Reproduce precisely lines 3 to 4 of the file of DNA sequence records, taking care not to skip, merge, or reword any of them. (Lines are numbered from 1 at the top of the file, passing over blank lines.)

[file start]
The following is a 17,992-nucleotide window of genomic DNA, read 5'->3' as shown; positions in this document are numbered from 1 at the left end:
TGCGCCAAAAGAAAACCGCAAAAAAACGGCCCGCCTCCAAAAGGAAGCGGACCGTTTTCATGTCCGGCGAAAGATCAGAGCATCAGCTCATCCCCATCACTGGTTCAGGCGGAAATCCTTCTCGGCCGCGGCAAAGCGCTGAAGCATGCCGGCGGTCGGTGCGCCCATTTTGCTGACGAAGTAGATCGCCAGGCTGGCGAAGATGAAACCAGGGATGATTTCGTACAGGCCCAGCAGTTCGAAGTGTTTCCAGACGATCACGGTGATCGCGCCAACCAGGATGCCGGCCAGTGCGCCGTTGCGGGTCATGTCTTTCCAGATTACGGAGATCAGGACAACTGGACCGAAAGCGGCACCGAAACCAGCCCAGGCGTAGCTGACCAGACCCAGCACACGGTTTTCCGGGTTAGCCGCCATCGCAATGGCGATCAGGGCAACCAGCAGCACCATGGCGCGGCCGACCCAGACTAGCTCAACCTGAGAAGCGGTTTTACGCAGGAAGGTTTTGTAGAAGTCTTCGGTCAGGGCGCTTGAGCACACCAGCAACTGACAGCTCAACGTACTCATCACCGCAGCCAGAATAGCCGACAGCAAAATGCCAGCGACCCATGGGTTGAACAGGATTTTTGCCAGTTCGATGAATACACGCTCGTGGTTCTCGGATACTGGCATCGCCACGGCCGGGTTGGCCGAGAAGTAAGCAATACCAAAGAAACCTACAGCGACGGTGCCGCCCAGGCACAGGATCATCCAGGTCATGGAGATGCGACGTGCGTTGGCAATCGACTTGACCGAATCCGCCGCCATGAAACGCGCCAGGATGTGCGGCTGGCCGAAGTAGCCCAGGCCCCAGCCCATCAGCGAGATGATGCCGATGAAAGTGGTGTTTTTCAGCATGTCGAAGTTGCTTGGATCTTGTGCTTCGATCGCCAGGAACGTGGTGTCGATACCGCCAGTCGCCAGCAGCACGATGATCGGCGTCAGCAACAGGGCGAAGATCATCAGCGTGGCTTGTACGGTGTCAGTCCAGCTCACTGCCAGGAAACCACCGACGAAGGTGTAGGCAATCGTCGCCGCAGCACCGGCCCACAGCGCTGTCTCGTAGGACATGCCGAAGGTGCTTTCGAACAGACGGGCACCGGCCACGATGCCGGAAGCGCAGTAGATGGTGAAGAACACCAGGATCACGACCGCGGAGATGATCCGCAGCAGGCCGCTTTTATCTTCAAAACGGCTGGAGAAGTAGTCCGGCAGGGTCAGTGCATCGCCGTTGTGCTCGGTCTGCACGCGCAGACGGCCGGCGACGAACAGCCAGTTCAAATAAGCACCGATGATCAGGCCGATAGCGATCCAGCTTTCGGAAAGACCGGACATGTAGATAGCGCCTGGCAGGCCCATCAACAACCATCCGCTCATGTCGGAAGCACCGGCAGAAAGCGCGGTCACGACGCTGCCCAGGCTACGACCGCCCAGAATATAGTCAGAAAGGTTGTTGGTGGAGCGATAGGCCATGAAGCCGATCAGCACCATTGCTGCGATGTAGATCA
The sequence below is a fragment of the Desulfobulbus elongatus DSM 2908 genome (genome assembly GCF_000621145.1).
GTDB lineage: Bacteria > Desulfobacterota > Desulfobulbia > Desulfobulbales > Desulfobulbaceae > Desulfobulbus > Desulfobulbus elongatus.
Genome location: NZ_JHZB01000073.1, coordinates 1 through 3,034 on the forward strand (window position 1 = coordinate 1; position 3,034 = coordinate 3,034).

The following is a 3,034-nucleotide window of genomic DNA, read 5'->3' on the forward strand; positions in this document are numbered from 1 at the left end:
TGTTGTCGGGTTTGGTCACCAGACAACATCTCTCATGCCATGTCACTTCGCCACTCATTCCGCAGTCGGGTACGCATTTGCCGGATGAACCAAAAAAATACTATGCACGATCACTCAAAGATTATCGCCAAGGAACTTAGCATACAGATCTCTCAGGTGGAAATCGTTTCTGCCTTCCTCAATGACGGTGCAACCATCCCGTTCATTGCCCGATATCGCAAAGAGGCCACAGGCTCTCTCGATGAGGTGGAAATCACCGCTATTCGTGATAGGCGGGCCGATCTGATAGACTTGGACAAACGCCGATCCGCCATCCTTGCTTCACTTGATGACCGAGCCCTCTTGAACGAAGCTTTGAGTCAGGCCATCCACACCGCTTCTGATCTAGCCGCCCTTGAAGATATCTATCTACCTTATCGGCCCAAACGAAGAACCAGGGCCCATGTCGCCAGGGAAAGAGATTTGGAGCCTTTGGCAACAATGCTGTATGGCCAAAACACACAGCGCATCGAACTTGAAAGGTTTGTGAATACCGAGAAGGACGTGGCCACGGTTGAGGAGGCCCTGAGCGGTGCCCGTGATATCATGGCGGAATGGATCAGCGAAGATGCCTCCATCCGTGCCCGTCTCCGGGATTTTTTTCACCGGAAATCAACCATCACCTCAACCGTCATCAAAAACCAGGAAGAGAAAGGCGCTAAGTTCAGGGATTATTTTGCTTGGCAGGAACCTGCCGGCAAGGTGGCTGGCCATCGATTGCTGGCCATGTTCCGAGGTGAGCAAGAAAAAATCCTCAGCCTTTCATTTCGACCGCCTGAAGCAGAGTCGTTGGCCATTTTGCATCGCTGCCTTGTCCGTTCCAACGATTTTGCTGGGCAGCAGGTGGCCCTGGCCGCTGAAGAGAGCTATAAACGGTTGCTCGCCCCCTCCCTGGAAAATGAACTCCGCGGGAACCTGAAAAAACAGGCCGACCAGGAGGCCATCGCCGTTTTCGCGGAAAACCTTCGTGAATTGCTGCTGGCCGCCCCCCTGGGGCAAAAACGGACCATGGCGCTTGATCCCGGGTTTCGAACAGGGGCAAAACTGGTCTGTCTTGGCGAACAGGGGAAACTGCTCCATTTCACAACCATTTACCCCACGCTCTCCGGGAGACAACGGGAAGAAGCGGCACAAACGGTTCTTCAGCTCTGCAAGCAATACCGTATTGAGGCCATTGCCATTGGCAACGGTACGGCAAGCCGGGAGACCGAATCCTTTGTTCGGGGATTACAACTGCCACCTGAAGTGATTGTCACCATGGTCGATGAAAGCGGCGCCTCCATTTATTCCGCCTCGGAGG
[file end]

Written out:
The sequence below is a fragment of the Desulfobulbus elongatus DSM 2908 genome (genome assembly GCF_000621145.1).
GTDB lineage: Bacteria > Desulfobacterota > Desulfobulbia > Desulfobulbales > Desulfobulbaceae > Desulfobulbus > Desulfobulbus elongatus.